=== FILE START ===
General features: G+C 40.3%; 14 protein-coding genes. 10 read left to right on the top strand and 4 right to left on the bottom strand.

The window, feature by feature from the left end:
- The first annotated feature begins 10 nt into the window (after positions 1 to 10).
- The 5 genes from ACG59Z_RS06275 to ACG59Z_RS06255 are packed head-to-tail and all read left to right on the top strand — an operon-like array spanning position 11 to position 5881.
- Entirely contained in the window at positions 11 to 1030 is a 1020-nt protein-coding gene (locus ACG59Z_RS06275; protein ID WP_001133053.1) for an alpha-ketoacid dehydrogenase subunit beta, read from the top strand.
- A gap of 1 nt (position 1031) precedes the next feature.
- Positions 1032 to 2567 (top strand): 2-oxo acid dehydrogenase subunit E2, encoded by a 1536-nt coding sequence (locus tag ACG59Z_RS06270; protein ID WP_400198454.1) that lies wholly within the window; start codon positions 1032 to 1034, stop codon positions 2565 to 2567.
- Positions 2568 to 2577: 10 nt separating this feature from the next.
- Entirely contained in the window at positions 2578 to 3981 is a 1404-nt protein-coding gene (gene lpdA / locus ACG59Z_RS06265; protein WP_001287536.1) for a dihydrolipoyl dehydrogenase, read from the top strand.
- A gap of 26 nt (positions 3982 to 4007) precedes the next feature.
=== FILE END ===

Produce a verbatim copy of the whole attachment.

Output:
General features: G+C 40.3%; 14 protein-coding genes. 10 read left to right on the top strand and 4 right to left on the bottom strand.

The window, feature by feature from the left end:
- The first annotated feature begins 10 nt into the window (after positions 1 to 10).
- The 5 genes from ACG59Z_RS06275 to ACG59Z_RS06255 are packed head-to-tail and all read left to right on the top strand — an operon-like array spanning position 11 to position 5881.
- Entirely contained in the window at positions 11 to 1030 is a 1020-nt protein-coding gene (locus ACG59Z_RS06275; protein ID WP_001133053.1) for an alpha-ketoacid dehydrogenase subunit beta, read from the top strand.
- A gap of 1 nt (position 1031) precedes the next feature.
- Positions 1032 to 2567 (top strand): 2-oxo acid dehydrogenase subunit E2, encoded by a 1536-nt coding sequence (locus tag ACG59Z_RS06270; protein ID WP_400198454.1) that lies wholly within the window; start codon positions 1032 to 1034, stop codon positions 2565 to 2567.
- Positions 2568 to 2577: 10 nt separating this feature from the next.
- Entirely contained in the window at positions 2578 to 3981 is a 1404-nt protein-coding gene (gene lpdA / locus ACG59Z_RS06265; protein WP_001287536.1) for a dihydrolipoyl dehydrogenase, read from the top strand.
- A gap of 26 nt (positions 3982 to 4007) precedes the next feature.